Average broadband speeds globally rose 23% over the last year, but most progress was among countries with existing fast broadband, according to a study by Cable.co.uk. The UK dropped four places in Cable.co.uk’s national rankings to 35th place overall.
According to the survey, compiled by Cable.co.uk on the basis of data collected by M-Lab, Singapore was the world’s fastest broadband country for the second year running, with average speeds of 60.39Mbps. Yemen came last with an average speed of 0.31Mbps.
Global broadband average speed rose from 7.4Mbps to 9.1Mbps in the 12 months to the end of May, up 23%.
The UK scored an average of 18.57Mbps, putting it 35th in the overall ranking and 26th among European countries. The UK was in the bottom third of EU member states.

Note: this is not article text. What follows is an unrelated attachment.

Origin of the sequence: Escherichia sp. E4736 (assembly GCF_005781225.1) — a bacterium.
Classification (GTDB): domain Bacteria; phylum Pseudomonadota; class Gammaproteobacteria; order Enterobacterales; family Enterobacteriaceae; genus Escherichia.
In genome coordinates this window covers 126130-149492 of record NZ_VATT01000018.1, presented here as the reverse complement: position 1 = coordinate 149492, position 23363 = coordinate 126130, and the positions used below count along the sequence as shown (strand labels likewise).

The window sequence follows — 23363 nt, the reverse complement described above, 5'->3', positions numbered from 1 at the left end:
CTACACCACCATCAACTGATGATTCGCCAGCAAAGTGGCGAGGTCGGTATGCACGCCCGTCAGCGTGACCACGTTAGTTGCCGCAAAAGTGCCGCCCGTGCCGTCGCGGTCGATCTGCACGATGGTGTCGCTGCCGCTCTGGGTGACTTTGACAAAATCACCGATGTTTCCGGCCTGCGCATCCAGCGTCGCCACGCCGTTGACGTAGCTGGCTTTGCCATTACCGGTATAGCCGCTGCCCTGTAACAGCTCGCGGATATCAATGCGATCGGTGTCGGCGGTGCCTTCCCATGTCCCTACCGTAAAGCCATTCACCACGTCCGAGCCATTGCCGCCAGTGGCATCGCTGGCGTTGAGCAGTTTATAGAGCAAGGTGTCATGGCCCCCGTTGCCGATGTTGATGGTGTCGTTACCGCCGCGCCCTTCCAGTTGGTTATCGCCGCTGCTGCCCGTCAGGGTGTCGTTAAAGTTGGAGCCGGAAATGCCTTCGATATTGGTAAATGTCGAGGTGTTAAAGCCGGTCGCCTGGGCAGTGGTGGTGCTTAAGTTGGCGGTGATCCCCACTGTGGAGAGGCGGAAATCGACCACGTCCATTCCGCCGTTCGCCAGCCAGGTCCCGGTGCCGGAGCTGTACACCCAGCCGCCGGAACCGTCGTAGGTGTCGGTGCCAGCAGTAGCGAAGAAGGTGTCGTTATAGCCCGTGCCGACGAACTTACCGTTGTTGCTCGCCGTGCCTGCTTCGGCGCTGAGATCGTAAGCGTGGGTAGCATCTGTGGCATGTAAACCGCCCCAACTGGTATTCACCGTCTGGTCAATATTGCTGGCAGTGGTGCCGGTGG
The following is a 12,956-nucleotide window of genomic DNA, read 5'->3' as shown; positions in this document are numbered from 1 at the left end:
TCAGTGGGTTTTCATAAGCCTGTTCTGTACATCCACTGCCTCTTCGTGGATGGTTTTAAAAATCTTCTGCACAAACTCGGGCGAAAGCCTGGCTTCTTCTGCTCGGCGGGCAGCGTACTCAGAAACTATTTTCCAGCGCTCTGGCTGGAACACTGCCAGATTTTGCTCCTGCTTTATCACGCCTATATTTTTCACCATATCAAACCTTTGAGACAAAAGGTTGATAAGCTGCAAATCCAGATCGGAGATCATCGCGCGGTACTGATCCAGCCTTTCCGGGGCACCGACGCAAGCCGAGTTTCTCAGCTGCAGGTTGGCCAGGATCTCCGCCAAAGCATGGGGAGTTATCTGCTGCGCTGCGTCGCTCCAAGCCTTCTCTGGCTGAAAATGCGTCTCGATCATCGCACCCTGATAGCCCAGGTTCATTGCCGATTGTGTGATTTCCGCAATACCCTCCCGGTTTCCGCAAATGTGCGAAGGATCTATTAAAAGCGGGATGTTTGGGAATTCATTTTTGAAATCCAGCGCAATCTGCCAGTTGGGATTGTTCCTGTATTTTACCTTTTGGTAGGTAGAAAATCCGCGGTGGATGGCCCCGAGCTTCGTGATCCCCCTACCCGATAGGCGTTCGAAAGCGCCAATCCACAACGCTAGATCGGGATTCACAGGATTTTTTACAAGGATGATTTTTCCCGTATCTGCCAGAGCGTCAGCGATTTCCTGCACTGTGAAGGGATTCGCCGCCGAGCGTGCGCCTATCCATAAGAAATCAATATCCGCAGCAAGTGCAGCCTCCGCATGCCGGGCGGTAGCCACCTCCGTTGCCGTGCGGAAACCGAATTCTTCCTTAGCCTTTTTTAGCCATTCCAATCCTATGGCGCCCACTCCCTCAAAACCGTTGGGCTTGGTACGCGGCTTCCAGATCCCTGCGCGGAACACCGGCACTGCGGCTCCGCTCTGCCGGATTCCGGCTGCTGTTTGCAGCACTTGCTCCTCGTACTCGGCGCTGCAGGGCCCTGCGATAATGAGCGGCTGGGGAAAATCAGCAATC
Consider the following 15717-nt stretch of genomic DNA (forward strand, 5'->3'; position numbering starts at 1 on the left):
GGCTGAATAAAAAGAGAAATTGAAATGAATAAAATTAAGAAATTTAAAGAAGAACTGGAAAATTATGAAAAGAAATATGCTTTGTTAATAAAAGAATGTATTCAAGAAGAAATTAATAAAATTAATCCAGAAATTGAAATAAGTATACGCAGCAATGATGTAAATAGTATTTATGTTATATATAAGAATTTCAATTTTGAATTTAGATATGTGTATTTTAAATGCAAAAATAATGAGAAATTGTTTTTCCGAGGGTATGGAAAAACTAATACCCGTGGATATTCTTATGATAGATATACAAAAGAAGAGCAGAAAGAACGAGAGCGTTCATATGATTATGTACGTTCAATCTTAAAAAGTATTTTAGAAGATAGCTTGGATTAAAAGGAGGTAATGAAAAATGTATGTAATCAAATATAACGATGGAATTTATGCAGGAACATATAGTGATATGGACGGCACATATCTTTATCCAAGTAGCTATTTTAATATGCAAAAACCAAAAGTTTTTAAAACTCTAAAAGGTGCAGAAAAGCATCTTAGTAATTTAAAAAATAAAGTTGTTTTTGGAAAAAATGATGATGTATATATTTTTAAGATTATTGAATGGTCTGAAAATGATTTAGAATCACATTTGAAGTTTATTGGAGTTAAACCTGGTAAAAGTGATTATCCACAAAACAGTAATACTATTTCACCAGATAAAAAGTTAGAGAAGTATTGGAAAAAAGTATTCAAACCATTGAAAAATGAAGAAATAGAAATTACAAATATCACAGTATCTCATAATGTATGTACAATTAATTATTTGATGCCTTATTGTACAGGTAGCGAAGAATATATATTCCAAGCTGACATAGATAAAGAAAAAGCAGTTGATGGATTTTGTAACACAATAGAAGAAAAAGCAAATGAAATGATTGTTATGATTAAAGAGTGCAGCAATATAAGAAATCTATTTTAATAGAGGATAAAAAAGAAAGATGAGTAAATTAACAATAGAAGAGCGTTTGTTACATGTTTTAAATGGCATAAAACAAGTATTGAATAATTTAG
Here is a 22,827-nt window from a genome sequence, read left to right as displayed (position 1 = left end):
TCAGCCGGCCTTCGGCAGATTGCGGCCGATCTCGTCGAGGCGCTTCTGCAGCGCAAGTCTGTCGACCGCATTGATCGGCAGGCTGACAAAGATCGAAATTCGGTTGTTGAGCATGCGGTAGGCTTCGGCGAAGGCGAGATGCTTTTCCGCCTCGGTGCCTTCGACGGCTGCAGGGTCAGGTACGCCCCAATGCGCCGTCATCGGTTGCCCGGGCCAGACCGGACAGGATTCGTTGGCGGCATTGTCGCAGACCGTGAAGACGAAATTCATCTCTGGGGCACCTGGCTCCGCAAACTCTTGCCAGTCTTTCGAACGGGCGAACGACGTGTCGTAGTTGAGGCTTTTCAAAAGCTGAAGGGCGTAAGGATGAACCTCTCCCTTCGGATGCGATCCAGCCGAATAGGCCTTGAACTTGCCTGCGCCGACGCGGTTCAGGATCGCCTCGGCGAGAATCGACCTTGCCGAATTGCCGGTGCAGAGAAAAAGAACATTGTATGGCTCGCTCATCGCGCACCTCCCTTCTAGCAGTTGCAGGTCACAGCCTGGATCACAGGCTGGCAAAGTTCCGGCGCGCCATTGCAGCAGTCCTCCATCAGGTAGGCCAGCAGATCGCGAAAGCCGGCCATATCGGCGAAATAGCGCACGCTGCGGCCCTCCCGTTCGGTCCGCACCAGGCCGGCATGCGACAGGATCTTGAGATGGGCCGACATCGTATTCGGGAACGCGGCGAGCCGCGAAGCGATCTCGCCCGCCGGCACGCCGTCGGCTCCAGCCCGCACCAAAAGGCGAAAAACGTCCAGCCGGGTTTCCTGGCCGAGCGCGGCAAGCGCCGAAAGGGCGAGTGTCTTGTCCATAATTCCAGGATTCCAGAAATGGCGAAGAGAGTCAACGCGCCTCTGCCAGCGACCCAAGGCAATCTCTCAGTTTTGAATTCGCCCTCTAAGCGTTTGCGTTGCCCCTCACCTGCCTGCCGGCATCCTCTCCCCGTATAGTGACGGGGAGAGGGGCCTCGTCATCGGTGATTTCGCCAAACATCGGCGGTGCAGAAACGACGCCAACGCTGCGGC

Downloading a 5GB HD movie would take 11 minutes and 34 seconds in Singapore on average, compared with over one and a half days in Yemen.
Some 36 of the top 50 countries are in Europe, with nine in the Asia Pacifica region, two in North America, two in Latin America and one in Africa.
Twenty-five of the 50 slowest countries are in Africa, with 12 in the Arab world, 10 in the Asia Pacific region and three in South America.
“With average broadband speeds rising by 23% in just one year it would be easy to assume an overall positive global picture. However, a closer look reveals the acceleration is concentrated towards the top end: the faster countries are improving more quickly, with those towards the bottom end of the table verging on stagnation,” said Dan Howdle, consumer telecoms analyst at Cable.
Howdle said the UK’s relatively poor performance was due to the fact that the country “has simply come too late to a full fibre – FTTP – solution” and added that “the UK is likely to fall further behind” ahead of plans to roll out fibre coming to fruition.